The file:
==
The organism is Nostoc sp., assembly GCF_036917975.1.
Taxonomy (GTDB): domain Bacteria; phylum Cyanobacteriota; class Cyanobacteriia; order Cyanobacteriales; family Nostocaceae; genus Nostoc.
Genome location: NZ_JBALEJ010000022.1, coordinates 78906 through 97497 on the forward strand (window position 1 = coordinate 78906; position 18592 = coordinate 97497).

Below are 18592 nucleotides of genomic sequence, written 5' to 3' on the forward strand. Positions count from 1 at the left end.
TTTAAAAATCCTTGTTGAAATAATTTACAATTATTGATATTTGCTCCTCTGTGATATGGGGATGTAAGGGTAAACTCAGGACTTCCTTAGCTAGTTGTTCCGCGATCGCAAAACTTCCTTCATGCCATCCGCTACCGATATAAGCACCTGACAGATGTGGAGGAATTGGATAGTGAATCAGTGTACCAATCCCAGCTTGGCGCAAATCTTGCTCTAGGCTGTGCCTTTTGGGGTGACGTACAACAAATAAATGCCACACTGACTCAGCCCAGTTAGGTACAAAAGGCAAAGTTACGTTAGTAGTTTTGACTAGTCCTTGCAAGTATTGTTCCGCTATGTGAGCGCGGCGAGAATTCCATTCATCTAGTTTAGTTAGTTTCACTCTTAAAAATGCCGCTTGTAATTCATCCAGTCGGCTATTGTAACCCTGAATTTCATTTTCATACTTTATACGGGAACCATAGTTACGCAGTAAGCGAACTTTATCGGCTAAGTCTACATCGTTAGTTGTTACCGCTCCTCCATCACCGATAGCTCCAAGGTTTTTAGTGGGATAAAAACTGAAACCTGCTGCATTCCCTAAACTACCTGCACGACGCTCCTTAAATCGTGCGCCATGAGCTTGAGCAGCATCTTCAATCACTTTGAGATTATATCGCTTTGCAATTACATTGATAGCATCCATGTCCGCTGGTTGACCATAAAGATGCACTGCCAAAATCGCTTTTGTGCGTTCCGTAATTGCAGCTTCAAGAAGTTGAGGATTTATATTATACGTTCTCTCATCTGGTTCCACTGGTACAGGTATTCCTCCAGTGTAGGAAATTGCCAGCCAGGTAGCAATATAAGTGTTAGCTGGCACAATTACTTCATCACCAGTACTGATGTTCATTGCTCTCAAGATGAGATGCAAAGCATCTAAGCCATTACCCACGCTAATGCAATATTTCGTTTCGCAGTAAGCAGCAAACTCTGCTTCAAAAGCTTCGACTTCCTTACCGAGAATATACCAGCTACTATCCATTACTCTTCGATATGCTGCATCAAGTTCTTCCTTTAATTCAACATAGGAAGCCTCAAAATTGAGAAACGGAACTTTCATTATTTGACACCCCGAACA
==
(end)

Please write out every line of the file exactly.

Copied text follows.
The organism is Nostoc sp., assembly GCF_036917975.1.
Taxonomy (GTDB): domain Bacteria; phylum Cyanobacteriota; class Cyanobacteriia; order Cyanobacteriales; family Nostocaceae; genus Nostoc.
Genome location: NZ_JBALEJ010000022.1, coordinates 78906 through 97497 on the forward strand (window position 1 = coordinate 78906; position 18592 = coordinate 97497).

Below are 18592 nucleotides of genomic sequence, written 5' to 3' on the forward strand. Positions count from 1 at the left end.
TTTAAAAATCCTTGTTGAAATAATTTACAATTATTGATATTTGCTCCTCTGTGATATGGGGATGTAAGGGTAAACTCAGGACTTCCTTAGCTAGTTGTTCCGCGATCGCAAAACTTCCTTCATGCCATCCGCTACCGATATAAGCACCTGACAGATGTGGAGGAATTGGATAGTGAATCAGTGTACCAATCCCAGCTTGGCGCAAATCTTGCTCTAGGCTGTGCCTTTTGGGGTGACGTACAACAAATAAATGCCACACTGACTCAGCCCAGTTAGGTACAAAAGGCAAAGTTACGTTAGTAGTTTTGACTAGTCCTTGCAAGTATTGTTCCGCTATGTGAGCGCGGCGAGAATTCCATTCATCTAGTTTAGTTAGTTTCACTCTTAAAAATGCCGCTTGTAATTCATCCAGTCGGCTATTGTAACCCTGAATTTCATTTTCATACTTTATACGGGAACCATAGTTACGCAGTAAGCGAACTTTATCGGCTAAGTCTACATCGTTAGTTGTTACCGCTCCTCCATCACCGATAGCTCCAAGGTTTTTAGTGGGATAAAAACTGAAACCTGCTGCATTCCCTAAACTACCTGCACGACGCTCCTTAAATCGTGCGCCATGAGCTTGAGCAGCATCTTCAATCACTTTGAGATTATATCGCTTTGCAATTACATTGATAGCATCCATGTCCGCTGGTTGACCATAAAGATGCACTGCCAAAATCGCTTTTGTGCGTTCCGTAATTGCAGCTTCAAGAAGTTGAGGATTTATATTATACGTTCTCTCATCTGGTTCCACTGGTACAGGTATTCCTCCAGTGTAGGAAATTGCCAGCCAGGTAGCAATATAAGTGTTAGCTGGCACAATTACTTCATCACCAGTACTGATGTTCATTGCTCTCAAGATGAGATGCAAAGCATCTAAGCCATTACCCACGCTAATGCAATATTTCGTTTCGCAGTAAGCAGCAAACTCTGCTTCAAAAGCTTCGACTTCCTTACCGAGAATATACCAGCTACTATCCATTACTCTTCGATATGCTGCATCAAGTTCTTCCTTTAATTCAACATAGGAAGCCTCAAAATTGAGAAACGGAACTTTCATTATTTGACACCCCGAACA